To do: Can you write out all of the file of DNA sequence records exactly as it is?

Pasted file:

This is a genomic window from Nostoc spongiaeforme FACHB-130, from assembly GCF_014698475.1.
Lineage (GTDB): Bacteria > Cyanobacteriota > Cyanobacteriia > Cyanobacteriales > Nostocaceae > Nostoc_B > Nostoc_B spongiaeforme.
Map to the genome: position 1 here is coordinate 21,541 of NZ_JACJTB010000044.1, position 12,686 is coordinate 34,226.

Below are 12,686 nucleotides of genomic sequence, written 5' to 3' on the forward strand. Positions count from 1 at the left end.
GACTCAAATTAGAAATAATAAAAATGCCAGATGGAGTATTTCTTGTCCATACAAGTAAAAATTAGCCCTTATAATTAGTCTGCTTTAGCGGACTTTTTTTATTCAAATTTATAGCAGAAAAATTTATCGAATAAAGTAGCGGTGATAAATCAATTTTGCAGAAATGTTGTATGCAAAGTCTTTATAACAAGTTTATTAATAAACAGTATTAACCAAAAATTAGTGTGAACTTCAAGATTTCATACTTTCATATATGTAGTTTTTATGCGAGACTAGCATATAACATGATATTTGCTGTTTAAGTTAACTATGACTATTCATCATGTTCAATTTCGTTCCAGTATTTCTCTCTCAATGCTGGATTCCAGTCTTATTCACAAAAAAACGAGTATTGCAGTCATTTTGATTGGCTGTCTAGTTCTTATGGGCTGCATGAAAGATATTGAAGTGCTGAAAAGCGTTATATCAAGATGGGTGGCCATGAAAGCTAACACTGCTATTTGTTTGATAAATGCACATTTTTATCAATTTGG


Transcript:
This is a genomic window from Nostoc spongiaeforme FACHB-130, from assembly GCF_014698475.1.
Lineage (GTDB): Bacteria > Cyanobacteriota > Cyanobacteriia > Cyanobacteriales > Nostocaceae > Nostoc_B > Nostoc_B spongiaeforme.
Map to the genome: position 1 here is coordinate 21,541 of NZ_JACJTB010000044.1, position 12,686 is coordinate 34,226.

Below are 12,686 nucleotides of genomic sequence, written 5' to 3' on the forward strand. Positions count from 1 at the left end.
GACTCAAATTAGAAATAATAAAAATGCCAGATGGAGTATTTCTTGTCCATACAAGTAAAAATTAGCCCTTATAATTAGTCTGCTTTAGCGGACTTTTTTTATTCAAATTTATAGCAGAAAAATTTATCGAATAAAGTAGCGGTGATAAATCAATTTTGCAGAAATGTTGTATGCAAAGTCTTTATAACAAGTTTATTAATAAACAGTATTAACCAAAAATTAGTGTGAACTTCAAGATTTCATACTTTCATATATGTAGTTTTTATGCGAGACTAGCATATAACATGATATTTGCTGTTTAAGTTAACTATGACTATTCATCATGTTCAATTTCGTTCCAGTATTTCTCTCTCAATGCTGGATTCCAGTCTTATTCACAAAAAAACGAGTATTGCAGTCATTTTGATTGGCTGTCTAGTTCTTATGGGCTGCATGAAAGATATTGAAGTGCTGAAAAGCGTTATATCAAGATGGGTGGCCATGAAAGCTAACACTGCTATTTGTTTGATAAATGCACATTTTTATCAATTTGG